[Show abstract][Hide abstract] ABSTRACT: Current models of Wilms tumour development propose that histological features of the tumours are programmed by the underlying molecular aberrations. For example, tumours associated with WT1 mutations arise from intralobar nephrogenic rests (ILNR), concur with CTNNB1 mutations and have distinct histology, whereas tumours with IGF2 loss of imprinting (LOI) often arise from perilobar nephrogenic rests (PLNR). Intriguingly, ILNR and PLNR are found simultaneously in Wilms tumours in children with overgrowth who have constitutional IGF2 LOI. We therefore examined whether the precursor lesions or early epigenetic changes are the primary determinant of Wilms tumour histology. We examined the histological features and gene expression profiles of IGF2 LOI tumours and WT1-mutant tumours which are associated with PLNR and/or ILNR. Two distinct types of IGF2 LOI tumours were identified: the first type had a blastemal-predominant histology associated with PLNR, while the second subtype had a myogenic histology, increased expression of mesenchymal lineage genes and an association with ILNR, similar to WT1-mutant tumours. These ILNR-associated IGF2 LOI tumours also showed signatures of activation of the WNT signalling pathway: differential expression of beta-catenin targets (MMP2, RARG, DKK1) and WNT antagonist genes (DKK1, WIF1, SFRP4). Unexpectedly, the majority of these tumours had CTNNB1 mutations, which are normally only seen in WT1-mutant tumours. The absence of WT1 mutations in tumours with IGF2 LOI indicated that CTNNB1 mutations occur predominantly in tumours arising from ILNR independent of the presence or absence of WT1 mutations. Thus, even though these two classes of tumours with IGF2 LOI have the same underlying predisposing epigenetic error, the tumour histology and the gene expression profiles are determined by the nature of the precursor cells within the nephrogenic rests and subsequent CTNNB1 mutations.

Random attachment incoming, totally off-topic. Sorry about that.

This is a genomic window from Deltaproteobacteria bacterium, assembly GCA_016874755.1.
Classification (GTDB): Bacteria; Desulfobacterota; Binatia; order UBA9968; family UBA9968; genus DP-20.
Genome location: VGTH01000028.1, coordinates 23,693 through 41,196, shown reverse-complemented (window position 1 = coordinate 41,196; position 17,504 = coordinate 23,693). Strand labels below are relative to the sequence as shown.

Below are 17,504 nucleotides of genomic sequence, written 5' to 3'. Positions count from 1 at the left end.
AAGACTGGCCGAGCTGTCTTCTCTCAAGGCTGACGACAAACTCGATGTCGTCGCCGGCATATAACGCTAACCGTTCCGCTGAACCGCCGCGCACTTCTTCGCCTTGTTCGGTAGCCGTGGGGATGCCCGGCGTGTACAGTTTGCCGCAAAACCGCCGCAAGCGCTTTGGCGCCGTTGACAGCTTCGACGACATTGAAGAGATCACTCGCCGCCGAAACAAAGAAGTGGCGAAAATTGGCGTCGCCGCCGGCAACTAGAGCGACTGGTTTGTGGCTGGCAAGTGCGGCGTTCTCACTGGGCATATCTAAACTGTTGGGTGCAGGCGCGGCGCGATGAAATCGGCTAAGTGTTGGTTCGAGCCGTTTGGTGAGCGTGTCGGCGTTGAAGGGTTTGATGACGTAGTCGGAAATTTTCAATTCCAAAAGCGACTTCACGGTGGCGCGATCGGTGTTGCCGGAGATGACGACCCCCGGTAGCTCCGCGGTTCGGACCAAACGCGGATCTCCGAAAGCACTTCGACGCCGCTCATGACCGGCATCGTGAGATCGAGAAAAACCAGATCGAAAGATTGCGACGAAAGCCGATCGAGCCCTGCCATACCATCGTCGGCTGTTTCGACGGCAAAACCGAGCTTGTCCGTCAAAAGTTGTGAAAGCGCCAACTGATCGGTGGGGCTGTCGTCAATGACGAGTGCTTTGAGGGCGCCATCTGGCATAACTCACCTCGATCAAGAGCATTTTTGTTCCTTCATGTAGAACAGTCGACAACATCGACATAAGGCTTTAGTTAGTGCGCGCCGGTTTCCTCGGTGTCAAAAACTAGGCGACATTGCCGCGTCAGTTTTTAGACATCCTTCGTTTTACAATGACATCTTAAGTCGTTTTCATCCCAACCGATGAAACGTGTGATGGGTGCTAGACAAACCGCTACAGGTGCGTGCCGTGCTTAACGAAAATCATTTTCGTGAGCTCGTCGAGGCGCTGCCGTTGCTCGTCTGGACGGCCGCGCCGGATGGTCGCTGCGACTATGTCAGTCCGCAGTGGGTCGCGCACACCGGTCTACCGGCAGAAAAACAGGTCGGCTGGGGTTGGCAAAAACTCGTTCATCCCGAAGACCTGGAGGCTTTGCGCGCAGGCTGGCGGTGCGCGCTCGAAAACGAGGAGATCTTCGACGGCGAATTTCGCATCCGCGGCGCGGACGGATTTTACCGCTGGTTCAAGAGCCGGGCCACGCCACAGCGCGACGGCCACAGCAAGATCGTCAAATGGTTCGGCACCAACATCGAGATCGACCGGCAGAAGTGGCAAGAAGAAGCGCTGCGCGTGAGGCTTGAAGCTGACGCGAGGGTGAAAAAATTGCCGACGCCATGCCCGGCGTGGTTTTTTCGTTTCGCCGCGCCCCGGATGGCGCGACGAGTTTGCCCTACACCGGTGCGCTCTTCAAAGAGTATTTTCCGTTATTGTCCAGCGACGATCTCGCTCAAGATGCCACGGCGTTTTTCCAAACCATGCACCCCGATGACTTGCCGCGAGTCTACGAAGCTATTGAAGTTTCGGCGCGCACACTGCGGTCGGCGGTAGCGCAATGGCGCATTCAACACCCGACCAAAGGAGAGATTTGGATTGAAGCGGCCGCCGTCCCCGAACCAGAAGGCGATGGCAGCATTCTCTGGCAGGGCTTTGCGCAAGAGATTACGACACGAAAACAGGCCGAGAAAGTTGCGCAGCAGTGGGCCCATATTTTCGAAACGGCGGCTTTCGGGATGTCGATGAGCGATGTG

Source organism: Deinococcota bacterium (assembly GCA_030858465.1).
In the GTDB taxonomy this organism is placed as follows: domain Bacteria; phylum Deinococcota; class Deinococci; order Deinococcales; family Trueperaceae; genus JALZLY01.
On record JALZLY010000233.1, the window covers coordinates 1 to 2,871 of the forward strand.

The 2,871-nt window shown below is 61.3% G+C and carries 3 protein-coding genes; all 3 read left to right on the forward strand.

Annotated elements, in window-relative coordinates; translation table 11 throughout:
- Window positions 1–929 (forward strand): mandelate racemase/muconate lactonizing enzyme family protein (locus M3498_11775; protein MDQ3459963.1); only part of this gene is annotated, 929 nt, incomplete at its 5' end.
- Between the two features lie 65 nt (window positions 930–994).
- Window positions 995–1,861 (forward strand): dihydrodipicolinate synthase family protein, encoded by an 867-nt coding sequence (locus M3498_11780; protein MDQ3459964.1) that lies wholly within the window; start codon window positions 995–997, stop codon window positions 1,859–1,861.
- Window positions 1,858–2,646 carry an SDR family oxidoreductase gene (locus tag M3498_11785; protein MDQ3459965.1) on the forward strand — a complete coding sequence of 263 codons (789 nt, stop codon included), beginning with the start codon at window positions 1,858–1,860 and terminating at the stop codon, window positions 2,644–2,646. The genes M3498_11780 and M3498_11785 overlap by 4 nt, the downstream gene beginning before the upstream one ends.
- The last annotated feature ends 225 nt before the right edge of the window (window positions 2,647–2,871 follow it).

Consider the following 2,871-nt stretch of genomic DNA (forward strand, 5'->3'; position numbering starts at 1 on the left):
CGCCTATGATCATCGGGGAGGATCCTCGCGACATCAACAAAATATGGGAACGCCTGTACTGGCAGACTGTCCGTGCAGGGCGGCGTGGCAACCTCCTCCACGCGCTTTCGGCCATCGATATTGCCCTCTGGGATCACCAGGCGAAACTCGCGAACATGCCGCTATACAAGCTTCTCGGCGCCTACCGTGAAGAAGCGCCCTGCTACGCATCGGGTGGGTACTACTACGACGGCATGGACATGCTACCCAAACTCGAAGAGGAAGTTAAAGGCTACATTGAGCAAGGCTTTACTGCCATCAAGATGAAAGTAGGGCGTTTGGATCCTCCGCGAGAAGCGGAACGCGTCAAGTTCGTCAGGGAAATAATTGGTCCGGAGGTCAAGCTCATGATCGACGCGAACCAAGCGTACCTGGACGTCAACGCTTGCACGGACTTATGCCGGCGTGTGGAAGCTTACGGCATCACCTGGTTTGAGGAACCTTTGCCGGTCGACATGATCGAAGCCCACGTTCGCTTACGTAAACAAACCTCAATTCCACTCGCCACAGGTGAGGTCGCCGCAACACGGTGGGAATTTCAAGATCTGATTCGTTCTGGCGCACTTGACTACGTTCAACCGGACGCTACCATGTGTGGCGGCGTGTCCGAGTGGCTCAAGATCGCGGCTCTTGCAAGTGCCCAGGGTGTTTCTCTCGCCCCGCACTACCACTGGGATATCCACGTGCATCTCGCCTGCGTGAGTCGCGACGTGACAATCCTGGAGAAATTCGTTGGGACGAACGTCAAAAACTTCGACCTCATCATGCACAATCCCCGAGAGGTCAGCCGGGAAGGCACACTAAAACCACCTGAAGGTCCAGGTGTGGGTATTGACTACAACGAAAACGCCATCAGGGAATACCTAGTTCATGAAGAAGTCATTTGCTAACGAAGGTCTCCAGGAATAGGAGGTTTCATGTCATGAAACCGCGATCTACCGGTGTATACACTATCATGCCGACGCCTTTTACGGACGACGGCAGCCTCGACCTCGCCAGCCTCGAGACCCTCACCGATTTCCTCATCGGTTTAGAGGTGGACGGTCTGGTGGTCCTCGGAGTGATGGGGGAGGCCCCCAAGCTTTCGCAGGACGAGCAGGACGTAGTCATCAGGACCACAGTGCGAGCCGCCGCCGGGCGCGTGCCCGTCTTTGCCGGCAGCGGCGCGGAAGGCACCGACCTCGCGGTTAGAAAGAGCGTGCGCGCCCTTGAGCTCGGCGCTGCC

The Journal of Pathology 08/2008; 215(4):377-87. · 7.59 Impact Factor